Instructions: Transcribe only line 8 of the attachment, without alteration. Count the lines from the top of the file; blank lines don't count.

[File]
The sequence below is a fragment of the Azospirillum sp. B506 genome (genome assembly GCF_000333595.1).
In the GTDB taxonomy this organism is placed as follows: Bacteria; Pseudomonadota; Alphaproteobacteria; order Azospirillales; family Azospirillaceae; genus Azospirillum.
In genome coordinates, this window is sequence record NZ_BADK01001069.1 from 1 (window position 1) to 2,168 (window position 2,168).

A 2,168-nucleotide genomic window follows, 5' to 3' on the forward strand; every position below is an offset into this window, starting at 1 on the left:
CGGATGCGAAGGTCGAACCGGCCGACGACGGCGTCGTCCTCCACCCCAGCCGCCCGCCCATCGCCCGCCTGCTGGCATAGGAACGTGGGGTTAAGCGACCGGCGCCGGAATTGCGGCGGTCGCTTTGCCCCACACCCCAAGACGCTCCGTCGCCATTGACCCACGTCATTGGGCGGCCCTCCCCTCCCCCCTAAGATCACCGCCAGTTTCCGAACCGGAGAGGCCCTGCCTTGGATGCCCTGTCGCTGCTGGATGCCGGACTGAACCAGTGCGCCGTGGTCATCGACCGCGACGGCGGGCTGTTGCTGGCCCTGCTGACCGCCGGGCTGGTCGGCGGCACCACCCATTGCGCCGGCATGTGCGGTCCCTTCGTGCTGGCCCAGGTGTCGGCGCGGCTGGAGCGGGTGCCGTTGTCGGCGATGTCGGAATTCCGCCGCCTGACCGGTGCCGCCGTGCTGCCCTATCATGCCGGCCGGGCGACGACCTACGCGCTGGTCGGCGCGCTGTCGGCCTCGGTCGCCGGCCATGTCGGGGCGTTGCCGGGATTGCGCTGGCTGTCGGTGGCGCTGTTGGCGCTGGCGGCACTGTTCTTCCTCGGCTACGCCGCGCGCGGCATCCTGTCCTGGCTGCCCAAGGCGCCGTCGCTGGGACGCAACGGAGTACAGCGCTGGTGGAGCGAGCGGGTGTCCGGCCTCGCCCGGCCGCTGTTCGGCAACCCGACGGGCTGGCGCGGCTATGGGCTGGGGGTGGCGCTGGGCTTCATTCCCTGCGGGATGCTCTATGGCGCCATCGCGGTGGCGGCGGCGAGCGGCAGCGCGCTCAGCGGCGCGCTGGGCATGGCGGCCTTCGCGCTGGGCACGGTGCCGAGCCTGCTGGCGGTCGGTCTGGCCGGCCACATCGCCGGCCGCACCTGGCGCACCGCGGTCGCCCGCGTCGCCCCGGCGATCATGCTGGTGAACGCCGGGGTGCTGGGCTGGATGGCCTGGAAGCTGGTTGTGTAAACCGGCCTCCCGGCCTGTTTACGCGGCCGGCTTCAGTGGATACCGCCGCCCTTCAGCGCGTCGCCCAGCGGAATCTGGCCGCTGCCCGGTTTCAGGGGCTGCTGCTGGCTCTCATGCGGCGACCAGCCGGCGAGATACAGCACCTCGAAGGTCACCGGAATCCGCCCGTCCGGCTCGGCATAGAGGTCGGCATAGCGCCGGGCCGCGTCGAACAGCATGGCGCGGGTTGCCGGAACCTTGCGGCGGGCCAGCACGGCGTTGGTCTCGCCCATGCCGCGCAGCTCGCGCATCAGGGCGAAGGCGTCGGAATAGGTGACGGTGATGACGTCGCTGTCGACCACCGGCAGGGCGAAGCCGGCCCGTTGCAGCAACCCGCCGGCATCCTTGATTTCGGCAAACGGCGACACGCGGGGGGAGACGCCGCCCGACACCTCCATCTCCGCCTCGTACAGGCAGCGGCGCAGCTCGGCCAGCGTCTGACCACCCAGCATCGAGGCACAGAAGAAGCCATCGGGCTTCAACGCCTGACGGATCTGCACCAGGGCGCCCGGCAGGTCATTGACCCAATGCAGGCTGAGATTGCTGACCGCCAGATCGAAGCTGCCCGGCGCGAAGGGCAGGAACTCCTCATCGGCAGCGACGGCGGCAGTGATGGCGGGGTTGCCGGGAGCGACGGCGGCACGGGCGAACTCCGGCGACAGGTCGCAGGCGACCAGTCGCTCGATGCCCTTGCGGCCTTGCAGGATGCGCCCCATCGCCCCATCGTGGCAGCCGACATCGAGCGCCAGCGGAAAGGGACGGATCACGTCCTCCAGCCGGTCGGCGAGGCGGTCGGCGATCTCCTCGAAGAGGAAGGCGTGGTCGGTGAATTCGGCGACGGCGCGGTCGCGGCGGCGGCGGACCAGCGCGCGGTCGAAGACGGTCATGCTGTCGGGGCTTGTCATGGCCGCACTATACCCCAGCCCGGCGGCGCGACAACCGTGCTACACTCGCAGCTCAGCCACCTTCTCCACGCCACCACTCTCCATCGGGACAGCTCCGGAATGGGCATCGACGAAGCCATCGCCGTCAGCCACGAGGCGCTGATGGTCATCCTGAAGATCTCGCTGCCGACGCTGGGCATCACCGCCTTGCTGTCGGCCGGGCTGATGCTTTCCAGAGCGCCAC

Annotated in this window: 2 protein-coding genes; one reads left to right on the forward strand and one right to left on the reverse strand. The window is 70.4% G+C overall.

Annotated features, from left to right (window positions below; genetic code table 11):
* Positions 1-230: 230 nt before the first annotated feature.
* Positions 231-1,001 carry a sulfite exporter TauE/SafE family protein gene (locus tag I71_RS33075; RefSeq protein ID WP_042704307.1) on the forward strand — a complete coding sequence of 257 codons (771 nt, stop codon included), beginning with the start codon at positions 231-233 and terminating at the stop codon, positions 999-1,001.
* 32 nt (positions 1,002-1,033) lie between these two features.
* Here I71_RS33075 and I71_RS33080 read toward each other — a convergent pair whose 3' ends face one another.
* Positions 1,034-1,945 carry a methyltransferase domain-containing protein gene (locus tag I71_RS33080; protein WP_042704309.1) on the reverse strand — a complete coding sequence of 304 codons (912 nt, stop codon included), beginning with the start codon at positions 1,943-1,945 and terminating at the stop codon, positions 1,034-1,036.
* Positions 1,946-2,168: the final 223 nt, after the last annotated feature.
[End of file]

* Positions 1-230: 230 nt before the first annotated feature.